Do you remember the Tom Peters era several decades ago where his research team studied excellence? He wrote several books in the series with the first one titled precisely this way. He pointed out that firms such as Federal Express and Nordstrom used excellence as the critical differentiator to their business success.
Why then is it so common to hear of just the opposite today? We seem obsessed with mediocrity and everyone being graded the same or not graded at all. I thought excellence was to be applauded, but apparently I have been sadly mistaken if this article in USA Today is to be believed.
Work life balance has been with us since recorded civilization, but today’s younger generation has pulled up hard on the idea of hard work being any kind of a measure of success. I attended a national working session on the tribal polarization questions which centered on one of the missing elements: civics… kids today have no idea what this country was built on. Evidently civics is no longer taught as part of the core, so kids don’t know how government really works here.
The other major culprit identified with the thousands of participants is the dangerous impact of social media as I have been stressing… which almost everyone agreed was tearing up society as I have been pointing out. Then, of course, there is widespread blame deserving in the media. The work ethic that built this country is dying very quickly.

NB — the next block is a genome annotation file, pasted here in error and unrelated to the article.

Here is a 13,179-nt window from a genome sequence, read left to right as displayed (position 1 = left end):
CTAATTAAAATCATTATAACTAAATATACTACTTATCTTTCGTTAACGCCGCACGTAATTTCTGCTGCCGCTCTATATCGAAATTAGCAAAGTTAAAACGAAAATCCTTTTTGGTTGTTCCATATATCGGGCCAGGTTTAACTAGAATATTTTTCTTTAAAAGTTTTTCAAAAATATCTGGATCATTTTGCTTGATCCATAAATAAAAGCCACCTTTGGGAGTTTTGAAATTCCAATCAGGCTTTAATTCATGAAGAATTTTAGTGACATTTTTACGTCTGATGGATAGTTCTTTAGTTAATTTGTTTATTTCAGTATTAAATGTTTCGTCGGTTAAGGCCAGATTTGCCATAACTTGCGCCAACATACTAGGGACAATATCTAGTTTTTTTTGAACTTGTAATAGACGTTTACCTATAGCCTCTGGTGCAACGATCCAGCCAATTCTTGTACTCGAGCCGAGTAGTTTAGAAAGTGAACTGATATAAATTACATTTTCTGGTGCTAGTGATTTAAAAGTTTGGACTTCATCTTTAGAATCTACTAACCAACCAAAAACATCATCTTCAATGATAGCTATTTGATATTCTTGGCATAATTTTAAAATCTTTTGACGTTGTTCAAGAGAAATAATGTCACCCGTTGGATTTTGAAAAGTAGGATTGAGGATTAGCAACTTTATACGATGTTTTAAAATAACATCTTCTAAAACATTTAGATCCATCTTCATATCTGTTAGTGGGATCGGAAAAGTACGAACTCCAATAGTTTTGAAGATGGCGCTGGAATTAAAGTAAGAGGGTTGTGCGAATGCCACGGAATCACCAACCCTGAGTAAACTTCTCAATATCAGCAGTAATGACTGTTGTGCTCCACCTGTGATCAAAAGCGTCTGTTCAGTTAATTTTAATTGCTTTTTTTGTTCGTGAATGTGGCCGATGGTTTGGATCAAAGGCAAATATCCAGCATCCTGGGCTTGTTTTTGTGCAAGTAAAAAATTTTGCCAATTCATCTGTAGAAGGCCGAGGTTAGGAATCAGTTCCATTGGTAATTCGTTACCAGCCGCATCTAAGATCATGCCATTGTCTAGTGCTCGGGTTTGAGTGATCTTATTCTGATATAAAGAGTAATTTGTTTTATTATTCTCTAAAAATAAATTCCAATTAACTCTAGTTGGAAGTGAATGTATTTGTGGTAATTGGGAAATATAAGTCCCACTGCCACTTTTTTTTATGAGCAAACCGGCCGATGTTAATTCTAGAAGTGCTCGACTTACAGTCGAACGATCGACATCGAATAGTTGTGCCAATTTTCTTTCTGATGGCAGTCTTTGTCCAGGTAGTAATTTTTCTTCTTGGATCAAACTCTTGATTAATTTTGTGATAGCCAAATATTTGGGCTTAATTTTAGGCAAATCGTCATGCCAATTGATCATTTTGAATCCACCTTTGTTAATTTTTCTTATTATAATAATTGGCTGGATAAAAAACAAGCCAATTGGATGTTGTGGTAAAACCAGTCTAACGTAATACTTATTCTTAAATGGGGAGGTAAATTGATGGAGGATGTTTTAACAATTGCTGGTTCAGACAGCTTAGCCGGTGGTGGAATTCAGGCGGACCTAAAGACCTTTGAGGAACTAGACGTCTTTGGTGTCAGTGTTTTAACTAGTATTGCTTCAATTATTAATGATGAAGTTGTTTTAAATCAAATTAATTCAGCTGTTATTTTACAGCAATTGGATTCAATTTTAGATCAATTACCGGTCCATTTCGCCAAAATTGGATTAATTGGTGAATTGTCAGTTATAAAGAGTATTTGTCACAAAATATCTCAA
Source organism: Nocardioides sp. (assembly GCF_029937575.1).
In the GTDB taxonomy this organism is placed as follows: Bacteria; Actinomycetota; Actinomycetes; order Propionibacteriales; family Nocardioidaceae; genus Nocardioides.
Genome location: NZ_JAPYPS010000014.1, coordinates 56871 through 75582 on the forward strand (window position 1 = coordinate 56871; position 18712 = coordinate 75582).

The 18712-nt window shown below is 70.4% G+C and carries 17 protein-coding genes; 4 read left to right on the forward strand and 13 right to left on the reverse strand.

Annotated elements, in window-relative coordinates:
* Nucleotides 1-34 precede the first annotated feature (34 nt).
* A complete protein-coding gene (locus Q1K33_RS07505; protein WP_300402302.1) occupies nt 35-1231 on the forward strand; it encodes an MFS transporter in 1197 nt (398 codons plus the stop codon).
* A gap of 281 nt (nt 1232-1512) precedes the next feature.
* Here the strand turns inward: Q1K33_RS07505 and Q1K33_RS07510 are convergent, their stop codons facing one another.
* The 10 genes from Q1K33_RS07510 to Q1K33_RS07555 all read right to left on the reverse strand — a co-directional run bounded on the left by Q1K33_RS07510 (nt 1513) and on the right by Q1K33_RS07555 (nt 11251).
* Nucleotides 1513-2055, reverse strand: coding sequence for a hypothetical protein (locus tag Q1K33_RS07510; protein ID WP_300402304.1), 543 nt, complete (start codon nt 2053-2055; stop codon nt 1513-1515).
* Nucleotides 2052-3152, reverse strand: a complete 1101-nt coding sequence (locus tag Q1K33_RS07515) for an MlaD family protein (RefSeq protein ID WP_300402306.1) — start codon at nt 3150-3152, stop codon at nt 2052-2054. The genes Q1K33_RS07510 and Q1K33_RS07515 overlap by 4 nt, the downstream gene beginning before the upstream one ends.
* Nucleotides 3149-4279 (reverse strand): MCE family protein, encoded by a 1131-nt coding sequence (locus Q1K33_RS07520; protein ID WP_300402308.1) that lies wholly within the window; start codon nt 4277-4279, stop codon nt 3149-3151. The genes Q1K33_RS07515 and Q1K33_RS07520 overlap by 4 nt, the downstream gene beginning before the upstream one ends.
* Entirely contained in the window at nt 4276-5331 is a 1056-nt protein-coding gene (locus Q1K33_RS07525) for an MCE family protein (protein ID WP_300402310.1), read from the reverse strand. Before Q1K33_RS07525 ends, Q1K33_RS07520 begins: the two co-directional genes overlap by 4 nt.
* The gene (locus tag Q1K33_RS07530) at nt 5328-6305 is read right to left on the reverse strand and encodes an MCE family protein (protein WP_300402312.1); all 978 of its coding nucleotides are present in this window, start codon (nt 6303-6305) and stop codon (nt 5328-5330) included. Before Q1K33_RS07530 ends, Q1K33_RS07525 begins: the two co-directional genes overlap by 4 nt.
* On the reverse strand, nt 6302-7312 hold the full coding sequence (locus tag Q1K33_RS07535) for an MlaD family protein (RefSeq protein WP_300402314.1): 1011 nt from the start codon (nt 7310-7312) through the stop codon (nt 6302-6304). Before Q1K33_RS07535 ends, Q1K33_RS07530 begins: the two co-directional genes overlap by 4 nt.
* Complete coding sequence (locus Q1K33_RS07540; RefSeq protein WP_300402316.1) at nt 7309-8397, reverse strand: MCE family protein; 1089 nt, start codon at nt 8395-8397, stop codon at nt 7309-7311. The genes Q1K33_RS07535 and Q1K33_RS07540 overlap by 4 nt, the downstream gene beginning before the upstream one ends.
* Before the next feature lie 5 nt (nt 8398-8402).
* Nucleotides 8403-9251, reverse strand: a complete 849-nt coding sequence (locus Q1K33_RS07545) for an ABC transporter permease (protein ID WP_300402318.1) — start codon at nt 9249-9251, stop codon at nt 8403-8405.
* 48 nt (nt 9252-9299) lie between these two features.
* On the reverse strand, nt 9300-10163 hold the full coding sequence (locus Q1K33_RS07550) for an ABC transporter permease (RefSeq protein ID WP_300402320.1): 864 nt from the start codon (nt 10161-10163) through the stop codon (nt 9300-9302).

I needed to get my wife’s PC to her after she had left it at home on a business trip. I called Federal Express and asked how quickly I could do that. The person who I spoke with asked me for the dimensions and weight which I felt was irrelevant to my question. When she insisted I answer I made up some numbers so she could fill in the computer screen in front of her which would eventually answer that question. She told me it would take 2-3 days.
I asked her where the company statement “when it absolutely positively has to be there overnight” went? She said … without a pause … “oh, we don’t do business that way any longer.”
Maybe that is why I don’t hear much about Tom Peters any longer either … he is still on that search.